The opinion of the court was delivered by: Sifton, District Judge.
This is a motion to review a final determination of the
Secretary of Health and Human Services ordering cessation of
Social Security benefits to the plaintiff. The record before
the administrative agency establishes the following.
Plaintiff, Dennis Wonica, was found to be eligible for
social security benefits due to a herniated lumbar disc as of
October 1982. However, based on information received
thereafter that the plaintiff had been receiving income in
excess of $300 per month as a result of his work as a real
estate sales agent, the Secretary ordered plaintiff's benefits
terminated. At plaintiff's request, a hearing was held with
respect to the termination before an administrative law judge
at which plaintiff testified to the circumstances surrounding
The ALJ determined the facts and resolved certain legal
issues which I will deal with later in the opinion. The ALJ
found, inter alia, that the plaintiff's testimony "lacked
credibility at several points, with clear contradictions in
facts and obviously self-serving statements, plus a general
lack of candor beyond the elementary facts." Tr. p. 12. The ALJ
held that, notwithstanding a lack of improvement in plaintiff's
medical condition, "the claimant's work activity as a licensed
real estate person with commissions from listings averaging
over $300.00 a month constituted substantial gainful activity."
Tr. p. 13. Plaintiff's benefits were accordingly terminated.
On April 4, 1990, the appeals council denied review of the
ALJ's decision, thereby making the opinion a final
determination. This action ensued.
The plaintiff raises three issues in this action, the first
relating to the Secretary's factual findings; the second
involves the defendant's alleged failure to follow its own
regulations on reinstating benefits; and the third concerns
the effect of administrative res judicata as establishing a
right to uninterrupted benefits. I will deal with these issues
Plaintiff's principal contention is that the ALJ's
determination that benefits should cease in light of
plaintiff's substantial gainful activity as a real estate
agent was not supported by substantial evidence. Of course, a
district court must accept the findings of the Secretary as
"conclusive" unless they are not supported by "substantial
evidence." 42 U.S.C. § 405(g). In Richardson v. Perales,
402 U.S. 389, 91 S.Ct. 1420, 28 L.Ed.2d 842 (1971), the Supreme
Court held that "substantial evidence" means "`more than a mere
scintilla . . . [i.e.] such relevant evidence as a reasonable
mind might accept as adequate to support a conclusion.'" Id. at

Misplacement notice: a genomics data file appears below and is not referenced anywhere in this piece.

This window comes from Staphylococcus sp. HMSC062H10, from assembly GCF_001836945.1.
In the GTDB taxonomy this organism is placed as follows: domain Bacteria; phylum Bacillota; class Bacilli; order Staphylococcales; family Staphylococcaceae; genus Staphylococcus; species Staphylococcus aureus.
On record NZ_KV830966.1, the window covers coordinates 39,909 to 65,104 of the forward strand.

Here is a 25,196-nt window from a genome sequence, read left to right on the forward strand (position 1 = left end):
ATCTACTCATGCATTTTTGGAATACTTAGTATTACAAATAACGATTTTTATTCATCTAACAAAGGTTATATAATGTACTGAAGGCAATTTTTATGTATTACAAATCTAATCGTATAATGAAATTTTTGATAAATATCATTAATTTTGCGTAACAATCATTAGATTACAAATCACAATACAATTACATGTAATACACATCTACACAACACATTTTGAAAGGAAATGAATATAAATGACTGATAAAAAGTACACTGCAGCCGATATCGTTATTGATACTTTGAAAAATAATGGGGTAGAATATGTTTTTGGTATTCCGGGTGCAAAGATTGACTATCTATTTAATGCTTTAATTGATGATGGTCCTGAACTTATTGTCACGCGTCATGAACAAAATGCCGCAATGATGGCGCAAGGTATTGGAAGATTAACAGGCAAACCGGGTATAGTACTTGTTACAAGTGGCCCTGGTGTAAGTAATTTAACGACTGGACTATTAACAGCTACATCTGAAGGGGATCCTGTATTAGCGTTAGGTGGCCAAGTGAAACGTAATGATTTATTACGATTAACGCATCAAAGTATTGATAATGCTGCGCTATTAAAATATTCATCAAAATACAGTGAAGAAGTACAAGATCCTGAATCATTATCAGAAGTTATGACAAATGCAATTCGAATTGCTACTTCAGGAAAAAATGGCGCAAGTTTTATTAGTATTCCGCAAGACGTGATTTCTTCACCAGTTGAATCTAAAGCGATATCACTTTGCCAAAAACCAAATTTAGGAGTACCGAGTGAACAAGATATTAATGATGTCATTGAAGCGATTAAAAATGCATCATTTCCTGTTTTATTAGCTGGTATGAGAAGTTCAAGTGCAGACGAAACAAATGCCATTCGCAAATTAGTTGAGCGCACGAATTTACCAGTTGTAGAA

401, 91 S.Ct. at 1427 (citations omitted). Thus, the standard
of review of the ALJ's factual findings is quite deferential.
As a general matter, a person's benefits may be discontinued
where the Secretary determines the person no longer disabled.
20 C.F.R. § 404.1520(b). This determination may rest on a
finding that the claimant has performed "substantial gainful
activity," 42 U.S.C. § 423(d)(4), as that phrase is defined by
the Secretary. Under the regulation covering the years
1979-1989, where a claimant earns in excess of $300 per month,
20 C.F.R. § 404.1574(b)(2)(vi), a rebuttable presumption arises
that the claimant is no longer "disabled" for the purpose of
Plaintiff argues that the Secretary's decision was not
supported by "substantial evidence" because the presumption
raised by the amount of money plaintiff earned was rebutted by
evidence that plaintiff's medical condition had not changed
since he was initially awarded benefits. In short, plaintiff
contends that a person can rebut the presumption of
"substantial gainful activity" by demonstrating an ongoing and
severe medical condition. Plaintiff relies on Hanes v.
Celebrezze, 337 F.2d 209 (4th Cir. 1964).
Although the mere existence of a continuing and severe
medical condition cannot rebut the presumption that a person
earning more than the specified amount is performing
"substantial gainful activity," the social security
regulations do contemplate the Secretary considering "how
well" a claimant does his or her work in determining whether
or not "substantial gainful activity" has been performed. 20
C.F.R. § 404.1573(b). In particular, the regulation provides:
"If you are unable, because of your impairments,
to do ordinary or simple tasks satisfactorily
without more supervision or assistance than is
usually given other people doing similar work,
this may show that you are ...